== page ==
Some local COVID-19 patients have been given the same therapy as President Donald Trump when he was hospitalized.

Nearly 50 people in our area have taken part in a study of the Regeneron antibodies through Avera Health. While early results are promising, the Regeneron antibody cocktail is still awaiting FDA approval for emergency use in severe cases.

While President Trump promised Americans they would soon be getting the antibody treatment that he said cured the disease for him, that’s actually not the case because it’s still being tested.

Studies of the experimental therapy from Regeneron is going on in 1500 patients worldwide.
KELOLAND News spoke with one local man who was part of the on-going study of the antibodies through Avera.

Minnehaha County Circuit Court Judge Brad Zell was out of the courtroom for nearly a month. First his wife came down with COVID-19 symptoms.

“She’s a teacher. She was teaching and one of her aides came down with it at the same time,” Judge Brad Zell said.

A week later, he started feeling sick too.

“Not as bad as my wife. I had headaches, I had coughing, I did get chills and fatigue,” Zell said.

Minnehaha Co. Circuit Court Judge Brad Zell was diagnosed with COVID-19 in September and took part in the Avera Health Regeneron antibody study

When he tested positive for COVID-19, he was asked to take part in Avera Health’s experimental antibody therapy study. He agreed, but he didn’t know if he would actually get the treatment, or a placebo.

“This is considered a double-blind, placebo controlled trial. So we don’t know who’s getting the drug and who’s on the placebo arm of this. We speculate all the time who is getting the drug and who isn’t, but at the end of the day we really don’t know,” Avera Health Researcher Amy Elliot said.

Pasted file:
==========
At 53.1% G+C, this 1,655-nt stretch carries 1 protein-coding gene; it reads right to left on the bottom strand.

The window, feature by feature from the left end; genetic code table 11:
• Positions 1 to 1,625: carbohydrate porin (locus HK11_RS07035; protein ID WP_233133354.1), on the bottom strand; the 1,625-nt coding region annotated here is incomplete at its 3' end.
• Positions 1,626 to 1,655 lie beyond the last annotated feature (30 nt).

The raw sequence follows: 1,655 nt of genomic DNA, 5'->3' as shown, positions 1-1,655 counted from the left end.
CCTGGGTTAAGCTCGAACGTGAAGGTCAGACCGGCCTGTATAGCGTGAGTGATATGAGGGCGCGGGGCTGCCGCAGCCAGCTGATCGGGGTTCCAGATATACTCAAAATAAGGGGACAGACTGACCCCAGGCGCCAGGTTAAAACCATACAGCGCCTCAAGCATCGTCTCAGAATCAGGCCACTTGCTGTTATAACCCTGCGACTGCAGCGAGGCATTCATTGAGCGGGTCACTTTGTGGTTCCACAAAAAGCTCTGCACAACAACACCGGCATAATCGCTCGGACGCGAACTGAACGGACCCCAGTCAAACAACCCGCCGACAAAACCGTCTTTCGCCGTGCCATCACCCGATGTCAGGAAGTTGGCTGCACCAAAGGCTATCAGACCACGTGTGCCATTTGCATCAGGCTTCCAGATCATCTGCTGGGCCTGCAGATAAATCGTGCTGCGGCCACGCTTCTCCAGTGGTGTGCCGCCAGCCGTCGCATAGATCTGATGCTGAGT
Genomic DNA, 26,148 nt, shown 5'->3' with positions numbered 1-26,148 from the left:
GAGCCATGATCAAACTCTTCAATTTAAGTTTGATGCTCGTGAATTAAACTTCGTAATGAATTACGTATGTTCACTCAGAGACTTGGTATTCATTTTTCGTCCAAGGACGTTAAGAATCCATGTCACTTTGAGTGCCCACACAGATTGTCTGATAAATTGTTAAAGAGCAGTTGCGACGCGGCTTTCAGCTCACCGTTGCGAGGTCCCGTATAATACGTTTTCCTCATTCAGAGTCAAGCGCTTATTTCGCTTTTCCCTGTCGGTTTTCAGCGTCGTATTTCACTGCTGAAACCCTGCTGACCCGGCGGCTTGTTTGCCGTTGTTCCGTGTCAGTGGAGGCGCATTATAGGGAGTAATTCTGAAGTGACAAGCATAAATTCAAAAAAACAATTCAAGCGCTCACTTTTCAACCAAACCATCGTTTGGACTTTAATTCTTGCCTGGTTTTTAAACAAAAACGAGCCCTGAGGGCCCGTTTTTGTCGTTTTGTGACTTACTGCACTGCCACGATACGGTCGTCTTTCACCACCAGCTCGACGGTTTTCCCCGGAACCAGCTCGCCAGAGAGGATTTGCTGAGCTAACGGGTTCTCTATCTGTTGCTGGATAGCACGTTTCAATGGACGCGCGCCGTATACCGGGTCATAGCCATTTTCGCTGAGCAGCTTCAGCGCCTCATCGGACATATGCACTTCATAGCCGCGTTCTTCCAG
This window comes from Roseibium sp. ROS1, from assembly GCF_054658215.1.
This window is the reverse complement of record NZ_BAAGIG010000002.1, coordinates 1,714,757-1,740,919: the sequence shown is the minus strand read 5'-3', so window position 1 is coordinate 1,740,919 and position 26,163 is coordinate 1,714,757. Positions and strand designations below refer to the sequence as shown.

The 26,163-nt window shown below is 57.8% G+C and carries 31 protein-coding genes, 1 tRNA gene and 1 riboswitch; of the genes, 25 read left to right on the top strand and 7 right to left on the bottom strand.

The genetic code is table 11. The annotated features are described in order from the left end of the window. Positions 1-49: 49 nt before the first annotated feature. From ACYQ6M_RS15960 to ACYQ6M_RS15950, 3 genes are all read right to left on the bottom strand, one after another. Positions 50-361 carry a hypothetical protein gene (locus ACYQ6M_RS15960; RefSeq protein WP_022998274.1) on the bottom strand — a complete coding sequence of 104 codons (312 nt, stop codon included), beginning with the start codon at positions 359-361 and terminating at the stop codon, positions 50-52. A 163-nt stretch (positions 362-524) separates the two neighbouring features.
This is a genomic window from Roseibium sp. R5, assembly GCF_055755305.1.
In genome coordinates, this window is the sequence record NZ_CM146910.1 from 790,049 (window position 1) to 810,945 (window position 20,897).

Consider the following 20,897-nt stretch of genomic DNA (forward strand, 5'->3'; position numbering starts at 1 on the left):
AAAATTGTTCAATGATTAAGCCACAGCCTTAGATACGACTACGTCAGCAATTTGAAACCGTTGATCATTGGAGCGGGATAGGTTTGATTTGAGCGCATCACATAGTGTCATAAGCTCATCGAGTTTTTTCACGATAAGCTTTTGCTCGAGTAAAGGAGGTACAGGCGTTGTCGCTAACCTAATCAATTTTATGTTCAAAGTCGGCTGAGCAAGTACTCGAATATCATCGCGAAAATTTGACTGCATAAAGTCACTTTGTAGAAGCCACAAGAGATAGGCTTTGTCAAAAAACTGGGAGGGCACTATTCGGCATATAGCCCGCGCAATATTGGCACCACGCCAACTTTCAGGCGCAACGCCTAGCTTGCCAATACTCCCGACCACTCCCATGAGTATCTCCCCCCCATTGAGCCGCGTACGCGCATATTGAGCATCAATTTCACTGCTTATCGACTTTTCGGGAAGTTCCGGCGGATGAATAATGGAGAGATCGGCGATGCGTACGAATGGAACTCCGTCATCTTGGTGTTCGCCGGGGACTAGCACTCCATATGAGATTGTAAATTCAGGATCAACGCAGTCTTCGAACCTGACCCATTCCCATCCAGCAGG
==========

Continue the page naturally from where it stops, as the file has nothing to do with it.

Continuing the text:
Judge Zell believes he got the real thing.

“Obviously a placebo can cause a mental approach to it, but I would say I did. And also with President Trump getting it too–within 3 to 5 days–you’re not back to where you were, but you are functional. You can do things,” Zell said.

Researchers say preliminary results of the study on the first 275 patients given the Regeneron antibody cocktail were promising.

“It showed the drug had an effect in decreasing viral load, so how much of the virus was in the system, as well as decreasing symptoms and the length of symptoms. Both of which are extremely significant when we are talking about the treatment of COVID,” Elliot said.

If the antibody treatments prove to be overall effective, they are expected to become more widely available early next year. Regeneron says it will be able to produce about 250,000 doses a month. Two other pharmaceutical companies are also developing similar treatments.